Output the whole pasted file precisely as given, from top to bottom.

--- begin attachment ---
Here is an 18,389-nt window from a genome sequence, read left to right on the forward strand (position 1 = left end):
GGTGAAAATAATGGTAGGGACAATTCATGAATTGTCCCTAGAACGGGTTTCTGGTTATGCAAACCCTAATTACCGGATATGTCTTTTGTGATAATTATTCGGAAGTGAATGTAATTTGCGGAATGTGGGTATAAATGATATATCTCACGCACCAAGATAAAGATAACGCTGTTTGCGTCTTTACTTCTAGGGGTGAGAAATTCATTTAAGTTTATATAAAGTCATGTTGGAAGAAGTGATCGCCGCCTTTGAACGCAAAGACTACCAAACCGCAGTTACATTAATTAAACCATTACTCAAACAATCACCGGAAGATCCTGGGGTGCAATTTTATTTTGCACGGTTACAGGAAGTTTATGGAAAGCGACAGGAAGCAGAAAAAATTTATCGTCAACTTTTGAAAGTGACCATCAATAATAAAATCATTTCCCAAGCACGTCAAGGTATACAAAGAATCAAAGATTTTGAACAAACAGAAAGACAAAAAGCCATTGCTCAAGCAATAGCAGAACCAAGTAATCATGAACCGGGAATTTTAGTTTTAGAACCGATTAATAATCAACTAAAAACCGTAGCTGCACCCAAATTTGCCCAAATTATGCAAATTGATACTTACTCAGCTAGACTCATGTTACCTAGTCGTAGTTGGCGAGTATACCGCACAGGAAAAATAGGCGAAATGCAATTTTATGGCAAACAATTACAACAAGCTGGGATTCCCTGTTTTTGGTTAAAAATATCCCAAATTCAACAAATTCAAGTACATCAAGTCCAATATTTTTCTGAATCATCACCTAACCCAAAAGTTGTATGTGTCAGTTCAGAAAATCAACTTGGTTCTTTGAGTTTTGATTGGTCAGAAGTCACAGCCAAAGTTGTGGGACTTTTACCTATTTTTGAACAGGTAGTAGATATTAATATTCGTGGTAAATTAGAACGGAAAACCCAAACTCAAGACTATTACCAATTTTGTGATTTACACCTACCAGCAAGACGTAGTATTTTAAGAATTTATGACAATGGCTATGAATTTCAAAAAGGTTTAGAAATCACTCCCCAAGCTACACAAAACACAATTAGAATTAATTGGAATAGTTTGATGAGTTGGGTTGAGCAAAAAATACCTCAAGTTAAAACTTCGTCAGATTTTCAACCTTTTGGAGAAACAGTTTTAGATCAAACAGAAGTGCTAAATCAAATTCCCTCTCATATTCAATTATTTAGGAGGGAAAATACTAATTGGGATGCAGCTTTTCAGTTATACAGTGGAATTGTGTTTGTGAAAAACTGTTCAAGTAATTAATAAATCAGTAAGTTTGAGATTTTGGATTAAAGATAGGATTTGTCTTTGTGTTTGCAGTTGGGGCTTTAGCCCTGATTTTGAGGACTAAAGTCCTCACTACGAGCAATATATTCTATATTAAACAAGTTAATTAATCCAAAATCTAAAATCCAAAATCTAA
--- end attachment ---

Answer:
Here is an 18,389-nt window from a genome sequence, read left to right on the forward strand (position 1 = left end):
GGTGAAAATAATGGTAGGGACAATTCATGAATTGTCCCTAGAACGGGTTTCTGGTTATGCAAACCCTAATTACCGGATATGTCTTTTGTGATAATTATTCGGAAGTGAATGTAATTTGCGGAATGTGGGTATAAATGATATATCTCACGCACCAAGATAAAGATAACGCTGTTTGCGTCTTTACTTCTAGGGGTGAGAAATTCATTTAAGTTTATATAAAGTCATGTTGGAAGAAGTGATCGCCGCCTTTGAACGCAAAGACTACCAAACCGCAGTTACATTAATTAAACCATTACTCAAACAATCACCGGAAGATCCTGGGGTGCAATTTTATTTTGCACGGTTACAGGAAGTTTATGGAAAGCGACAGGAAGCAGAAAAAATTTATCGTCAACTTTTGAAAGTGACCATCAATAATAAAATCATTTCCCAAGCACGTCAAGGTATACAAAGAATCAAAGATTTTGAACAAACAGAAAGACAAAAAGCCATTGCTCAAGCAATAGCAGAACCAAGTAATCATGAACCGGGAATTTTAGTTTTAGAACCGATTAATAATCAACTAAAAACCGTAGCTGCACCCAAATTTGCCCAAATTATGCAAATTGATACTTACTCAGCTAGACTCATGTTACCTAGTCGTAGTTGGCGAGTATACCGCACAGGAAAAATAGGCGAAATGCAATTTTATGGCAAACAATTACAACAAGCTGGGATTCCCTGTTTTTGGTTAAAAATATCCCAAATTCAACAAATTCAAGTACATCAAGTCCAATATTTTTCTGAATCATCACCTAACCCAAAAGTTGTATGTGTCAGTTCAGAAAATCAACTTGGTTCTTTGAGTTTTGATTGGTCAGAAGTCACAGCCAAAGTTGTGGGACTTTTACCTATTTTTGAACAGGTAGTAGATATTAATATTCGTGGTAAATTAGAACGGAAAACCCAAACTCAAGACTATTACCAATTTTGTGATTTACACCTACCAGCAAGACGTAGTATTTTAAGAATTTATGACAATGGCTATGAATTTCAAAAAGGTTTAGAAATCACTCCCCAAGCTACACAAAACACAATTAGAATTAATTGGAATAGTTTGATGAGTTGGGTTGAGCAAAAAATACCTCAAGTTAAAACTTCGTCAGATTTTCAACCTTTTGGAGAAACAGTTTTAGATCAAACAGAAGTGCTAAATCAAATTCCCTCTCATATTCAATTATTTAGGAGGGAAAATACTAATTGGGATGCAGCTTTTCAGTTATACAGTGGAATTGTGTTTGTGAAAAACTGTTCAAGTAATTAATAAATCAGTAAGTTTGAGATTTTGGATTAAAGATAGGATTTGTCTTTGTGTTTGCAGTTGGGGCTTTAGCCCTGATTTTGAGGACTAAAGTCCTCACTACGAGCAATATATTCTATATTAAACAAGTTAATTAATCCAAAATCTAAAATCCAAAATCTAA